The government has given permission for Meygen Ltd to place tidal turbines at Pentland Firth in the Scottish highlands. The project, which will produce energy from some of the most powerful tides in the world, will be the largest tidal turbine energy project in Europe and initially produce around 86MW electricity, enough to meet 40% of the highlands’ energy needs.
The project (which will be completed by 2015) will consist of 6 tidal turbines located in the Inner Sound of the Pentland Firth, on the north coast of Caithness. This area is near where the vast Atlantic Ocean meets the North Sea and the water is forced through just an 8 mile gap, creating extremely powerful currents.
The tides are seen as a much better method of generating electricity than other renewable sources, such as wind energy and solar power, due to its greater predictability. Not only that, but sea water is some 832 times denser than air, meaning a 5 knot (about 2.5 m/s) current has more kinetic energy than a 220 mph gust of wind. The only problem with this type of project is the potential environmental impact and making sure no wildlife is affected by the development, something that is promised will not happen in this area.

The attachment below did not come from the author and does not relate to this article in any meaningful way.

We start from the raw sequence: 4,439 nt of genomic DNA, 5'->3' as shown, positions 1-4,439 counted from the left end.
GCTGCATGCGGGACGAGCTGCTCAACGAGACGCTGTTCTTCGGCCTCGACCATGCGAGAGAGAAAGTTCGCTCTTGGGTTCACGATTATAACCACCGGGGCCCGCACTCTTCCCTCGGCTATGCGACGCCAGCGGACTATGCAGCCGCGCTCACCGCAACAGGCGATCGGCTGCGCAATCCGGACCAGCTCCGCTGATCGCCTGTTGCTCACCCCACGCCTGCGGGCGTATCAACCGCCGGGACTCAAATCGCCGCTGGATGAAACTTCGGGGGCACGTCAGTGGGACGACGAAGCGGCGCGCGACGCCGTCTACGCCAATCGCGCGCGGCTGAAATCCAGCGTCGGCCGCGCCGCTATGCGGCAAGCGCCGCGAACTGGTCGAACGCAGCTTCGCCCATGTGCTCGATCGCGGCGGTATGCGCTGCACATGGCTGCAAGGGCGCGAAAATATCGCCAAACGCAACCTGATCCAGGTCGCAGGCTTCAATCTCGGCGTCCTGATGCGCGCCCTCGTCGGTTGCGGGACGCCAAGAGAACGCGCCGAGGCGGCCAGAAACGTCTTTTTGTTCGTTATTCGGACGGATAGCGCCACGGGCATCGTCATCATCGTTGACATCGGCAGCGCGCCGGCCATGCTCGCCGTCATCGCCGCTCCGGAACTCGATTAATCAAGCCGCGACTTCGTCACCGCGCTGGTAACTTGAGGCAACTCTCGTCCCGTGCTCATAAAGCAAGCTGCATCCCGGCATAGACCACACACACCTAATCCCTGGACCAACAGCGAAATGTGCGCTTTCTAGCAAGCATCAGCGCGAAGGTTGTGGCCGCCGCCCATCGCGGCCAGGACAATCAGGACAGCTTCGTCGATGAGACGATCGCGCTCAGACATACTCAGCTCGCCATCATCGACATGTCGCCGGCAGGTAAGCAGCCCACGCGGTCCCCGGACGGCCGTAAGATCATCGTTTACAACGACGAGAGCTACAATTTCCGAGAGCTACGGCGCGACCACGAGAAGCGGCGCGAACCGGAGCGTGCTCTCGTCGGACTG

The project has been branded as phase 1 with, if successful, expansion into phase 2 set to be in operation by 2020. The site has the potential to produce nearly 400MW electricity if it is maximised to its potential.
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